An overview of infusing service-learning in medical education
Trae Stewart and Zane Wubbena
Department of Counseling, Leadership, Adult Education & School Psychology, Texas State University, San Marcos, Texas, USA
Submitted: 22/01/2014; Accepted: 28/06/2014; Published: 04/08/2014
Int J Med Educ. 2014; 5:147-156; doi: 10.5116/ijme.53ae.c907
© 2014 Trae Stewart & Zane Wubbena. This is an Open Access article distributed under the terms of the Creative Commons Attribution License which permits unrestricted use of work provided the original work is properly cited. http://creativecommons.org/licenses/by/3.0
Objectives: To identify and review existing empirical research about service-learning and medical education and then to develop a framework for infusing service-learning in Doctor of Medicine or Doctor of Osteopathic Medicine curricula.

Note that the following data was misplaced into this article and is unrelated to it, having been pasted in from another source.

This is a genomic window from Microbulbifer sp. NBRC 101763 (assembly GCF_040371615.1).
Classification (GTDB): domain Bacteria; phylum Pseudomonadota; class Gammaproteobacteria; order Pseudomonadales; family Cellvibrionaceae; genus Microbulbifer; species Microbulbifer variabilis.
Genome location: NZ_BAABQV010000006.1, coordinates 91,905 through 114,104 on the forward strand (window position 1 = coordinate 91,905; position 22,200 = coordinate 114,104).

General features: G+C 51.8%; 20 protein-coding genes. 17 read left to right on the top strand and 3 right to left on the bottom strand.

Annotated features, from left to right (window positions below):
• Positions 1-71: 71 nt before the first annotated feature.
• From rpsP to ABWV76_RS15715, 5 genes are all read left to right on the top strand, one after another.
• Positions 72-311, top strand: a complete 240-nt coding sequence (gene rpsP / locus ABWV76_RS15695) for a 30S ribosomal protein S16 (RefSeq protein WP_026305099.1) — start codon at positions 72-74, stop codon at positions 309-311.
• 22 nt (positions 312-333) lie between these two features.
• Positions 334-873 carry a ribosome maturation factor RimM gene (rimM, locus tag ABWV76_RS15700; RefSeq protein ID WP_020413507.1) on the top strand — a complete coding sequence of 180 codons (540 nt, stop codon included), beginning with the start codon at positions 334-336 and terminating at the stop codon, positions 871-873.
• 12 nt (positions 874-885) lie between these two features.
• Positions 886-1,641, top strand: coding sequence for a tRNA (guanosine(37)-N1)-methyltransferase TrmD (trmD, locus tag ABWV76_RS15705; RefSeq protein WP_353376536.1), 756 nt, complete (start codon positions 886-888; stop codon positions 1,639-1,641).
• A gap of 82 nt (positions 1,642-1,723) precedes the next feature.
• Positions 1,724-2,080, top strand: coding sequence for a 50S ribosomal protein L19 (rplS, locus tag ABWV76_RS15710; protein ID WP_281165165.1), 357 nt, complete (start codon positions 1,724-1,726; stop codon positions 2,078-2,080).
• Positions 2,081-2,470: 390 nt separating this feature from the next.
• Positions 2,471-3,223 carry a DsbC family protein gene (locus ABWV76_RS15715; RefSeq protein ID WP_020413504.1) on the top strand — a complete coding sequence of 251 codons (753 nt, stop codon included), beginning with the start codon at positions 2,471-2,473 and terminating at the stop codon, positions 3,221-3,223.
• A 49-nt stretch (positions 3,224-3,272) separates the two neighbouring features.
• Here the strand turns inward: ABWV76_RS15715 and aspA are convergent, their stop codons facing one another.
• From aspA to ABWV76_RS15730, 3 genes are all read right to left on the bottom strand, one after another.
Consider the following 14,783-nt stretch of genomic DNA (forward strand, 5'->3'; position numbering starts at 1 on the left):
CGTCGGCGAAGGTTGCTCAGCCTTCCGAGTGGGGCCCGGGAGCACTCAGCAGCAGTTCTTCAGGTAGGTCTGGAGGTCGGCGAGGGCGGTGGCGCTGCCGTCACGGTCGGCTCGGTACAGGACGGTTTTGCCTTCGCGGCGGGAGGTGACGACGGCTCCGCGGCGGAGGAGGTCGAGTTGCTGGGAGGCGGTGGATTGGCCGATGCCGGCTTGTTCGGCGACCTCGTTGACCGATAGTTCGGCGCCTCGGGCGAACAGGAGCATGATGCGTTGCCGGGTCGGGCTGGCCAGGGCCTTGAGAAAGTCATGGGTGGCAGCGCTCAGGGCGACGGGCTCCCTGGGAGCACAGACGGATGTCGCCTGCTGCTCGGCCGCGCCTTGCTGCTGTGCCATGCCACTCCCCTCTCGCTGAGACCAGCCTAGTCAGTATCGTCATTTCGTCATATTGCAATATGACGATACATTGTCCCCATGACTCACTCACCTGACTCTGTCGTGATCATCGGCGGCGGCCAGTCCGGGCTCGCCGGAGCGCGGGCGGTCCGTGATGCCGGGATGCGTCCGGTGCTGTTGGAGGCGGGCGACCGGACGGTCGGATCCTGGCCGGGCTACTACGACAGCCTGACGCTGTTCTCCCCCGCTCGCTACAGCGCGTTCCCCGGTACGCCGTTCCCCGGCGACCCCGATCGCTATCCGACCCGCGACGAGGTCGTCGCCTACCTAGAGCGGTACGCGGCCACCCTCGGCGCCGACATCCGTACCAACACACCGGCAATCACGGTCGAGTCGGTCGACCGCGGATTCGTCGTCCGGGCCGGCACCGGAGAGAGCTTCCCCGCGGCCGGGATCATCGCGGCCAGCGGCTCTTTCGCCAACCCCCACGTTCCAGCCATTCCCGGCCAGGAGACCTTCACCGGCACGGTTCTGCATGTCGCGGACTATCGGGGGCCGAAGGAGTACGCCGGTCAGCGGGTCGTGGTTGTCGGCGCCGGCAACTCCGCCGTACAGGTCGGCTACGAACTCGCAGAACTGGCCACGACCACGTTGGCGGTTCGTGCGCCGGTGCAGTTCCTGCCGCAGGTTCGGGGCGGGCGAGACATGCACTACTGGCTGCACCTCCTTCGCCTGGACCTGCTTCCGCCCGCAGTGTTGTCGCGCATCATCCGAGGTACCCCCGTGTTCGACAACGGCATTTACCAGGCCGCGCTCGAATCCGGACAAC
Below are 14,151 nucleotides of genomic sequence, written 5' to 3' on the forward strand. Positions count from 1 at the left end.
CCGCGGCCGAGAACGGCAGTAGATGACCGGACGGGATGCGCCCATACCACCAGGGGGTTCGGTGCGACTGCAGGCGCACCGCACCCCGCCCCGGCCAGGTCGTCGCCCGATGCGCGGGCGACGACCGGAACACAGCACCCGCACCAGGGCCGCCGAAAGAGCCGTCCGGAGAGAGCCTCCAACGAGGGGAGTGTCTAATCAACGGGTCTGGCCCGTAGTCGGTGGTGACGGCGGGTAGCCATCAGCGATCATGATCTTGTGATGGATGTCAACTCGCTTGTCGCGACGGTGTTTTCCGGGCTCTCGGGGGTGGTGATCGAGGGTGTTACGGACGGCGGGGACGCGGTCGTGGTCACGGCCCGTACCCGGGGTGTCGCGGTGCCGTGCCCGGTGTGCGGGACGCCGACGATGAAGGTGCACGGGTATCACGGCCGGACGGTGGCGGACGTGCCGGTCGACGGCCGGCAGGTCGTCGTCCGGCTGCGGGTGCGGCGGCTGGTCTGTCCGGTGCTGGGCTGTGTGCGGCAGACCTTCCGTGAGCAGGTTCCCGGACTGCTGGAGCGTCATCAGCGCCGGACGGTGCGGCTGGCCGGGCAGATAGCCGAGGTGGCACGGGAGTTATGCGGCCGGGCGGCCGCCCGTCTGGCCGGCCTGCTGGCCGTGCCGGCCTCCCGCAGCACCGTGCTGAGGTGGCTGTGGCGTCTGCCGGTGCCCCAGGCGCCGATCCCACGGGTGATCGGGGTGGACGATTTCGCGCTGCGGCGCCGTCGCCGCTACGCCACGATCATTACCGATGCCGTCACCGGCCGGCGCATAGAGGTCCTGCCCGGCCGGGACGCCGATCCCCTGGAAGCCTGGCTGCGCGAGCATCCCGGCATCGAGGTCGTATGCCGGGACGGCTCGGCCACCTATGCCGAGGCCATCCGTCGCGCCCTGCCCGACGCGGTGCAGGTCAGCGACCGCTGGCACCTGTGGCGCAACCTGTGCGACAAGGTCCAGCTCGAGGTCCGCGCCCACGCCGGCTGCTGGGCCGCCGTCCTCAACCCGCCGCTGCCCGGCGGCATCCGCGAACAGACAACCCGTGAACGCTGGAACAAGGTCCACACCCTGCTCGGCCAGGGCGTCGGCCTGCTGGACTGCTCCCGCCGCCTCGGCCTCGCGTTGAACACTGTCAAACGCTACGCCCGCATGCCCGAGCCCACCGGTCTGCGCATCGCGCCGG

Methods: We selected literature on service-learning and medical education. Articles were screened with a protocol for inclusion or exclusion at two separate stages. At stage one, articles were screened according to their titles, abstracts, and keywords. The second stage involved a full-text review. Finally, a thematic analysis using focused and selective coding was conducted.
Results: Eighteen studies were analyzed spanning the years 1998 to 2012. The results from our analysis informed the development of a four-stage service-learning framework: 1) planning and preparation, 2) action, 3) reflection and demonstration, and 4) assessment and celebration.
Conclusions: The presented service-learning framework can be used to develop curricula for the infusion of service-learning in medical school. Service-learning curricula in medical education have the potential to provide myriad benefits to faculty, students, community members, and university-community partnerships.